We are hoping that my mom will be allowed to come home today. Much depends on her blood pressure remaining stable and their deciding whether or not to even attempt treating her jaundice at this point.
Last night we went to see her at the hospital — Eamonn was thrilled at the possibility of pressing elevator buttons and being bribed to hold still with jelly beans. My mom laughed from her hospital bed while she doled the beans out by requested color. “There’s nothing like a good bribe sometimes,” she said.
I hate how I act at the hospital. I talk like everything is still the same, even though it’s different. I worry about rules like, “is it all right if I use the bathroom in mom’s room?” to the point of real anxiety when really, I think once I leave, it’s of so little consequence as to be laughable. I leave feeling like I have all these things I want to say but instead I now know that the green, broad-leafed weeds that are overgrowing my garden plot are not the kind that are hard to pull out. According to my mom, in fact, if you are going to be overgrown with weeds, the kind my plot has is the best kind to have.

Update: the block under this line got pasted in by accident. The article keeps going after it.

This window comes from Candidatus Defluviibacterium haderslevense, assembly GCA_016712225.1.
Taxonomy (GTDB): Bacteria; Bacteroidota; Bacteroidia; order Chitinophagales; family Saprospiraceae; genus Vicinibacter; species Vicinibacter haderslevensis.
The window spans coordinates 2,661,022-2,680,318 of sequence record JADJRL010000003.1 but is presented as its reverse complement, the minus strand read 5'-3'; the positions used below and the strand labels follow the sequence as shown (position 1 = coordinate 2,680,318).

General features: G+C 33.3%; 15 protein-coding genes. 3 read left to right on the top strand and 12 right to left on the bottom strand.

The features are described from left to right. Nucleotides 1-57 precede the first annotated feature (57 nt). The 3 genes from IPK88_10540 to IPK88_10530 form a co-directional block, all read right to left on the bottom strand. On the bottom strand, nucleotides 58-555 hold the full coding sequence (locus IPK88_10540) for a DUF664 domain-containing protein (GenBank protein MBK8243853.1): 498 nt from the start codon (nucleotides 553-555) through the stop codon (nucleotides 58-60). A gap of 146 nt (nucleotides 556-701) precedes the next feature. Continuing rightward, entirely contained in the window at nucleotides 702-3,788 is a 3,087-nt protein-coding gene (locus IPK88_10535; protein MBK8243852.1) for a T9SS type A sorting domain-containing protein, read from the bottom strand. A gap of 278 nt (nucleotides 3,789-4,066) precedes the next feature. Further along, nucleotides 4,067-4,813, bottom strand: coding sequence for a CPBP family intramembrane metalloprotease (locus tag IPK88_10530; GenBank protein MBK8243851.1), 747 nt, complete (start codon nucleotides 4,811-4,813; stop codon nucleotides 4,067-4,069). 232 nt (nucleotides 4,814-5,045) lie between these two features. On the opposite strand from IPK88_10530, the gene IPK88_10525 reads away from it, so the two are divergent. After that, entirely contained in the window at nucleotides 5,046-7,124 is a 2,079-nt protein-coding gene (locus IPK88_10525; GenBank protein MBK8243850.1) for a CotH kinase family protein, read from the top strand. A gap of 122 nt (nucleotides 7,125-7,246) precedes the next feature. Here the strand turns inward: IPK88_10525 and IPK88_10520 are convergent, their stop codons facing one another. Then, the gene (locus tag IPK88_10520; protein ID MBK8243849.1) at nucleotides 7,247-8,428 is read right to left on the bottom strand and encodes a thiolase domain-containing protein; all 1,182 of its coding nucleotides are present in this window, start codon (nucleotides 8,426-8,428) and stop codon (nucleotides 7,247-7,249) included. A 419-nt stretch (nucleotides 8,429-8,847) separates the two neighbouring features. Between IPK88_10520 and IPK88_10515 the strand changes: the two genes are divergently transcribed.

I guess this really gets to the heart of the matter. My mom told me years ago when I was 8 and my grandmother died, “You just realize that no matter how old you are, your mommy is always your mommy and you still need her.” I remember this vividly because in my mind at the time I didn’t understand how someone who was clearly an all-knowing mommy herself could possibly NEED a mommy.
But I don’t know about weeds and I don’t know about soil and I don’t know about teenagers and I don’t know about grade schoolers and I don’t know about menopause and there are just so many things I don’t know. What I do know is that I’m not quite done having a mommy.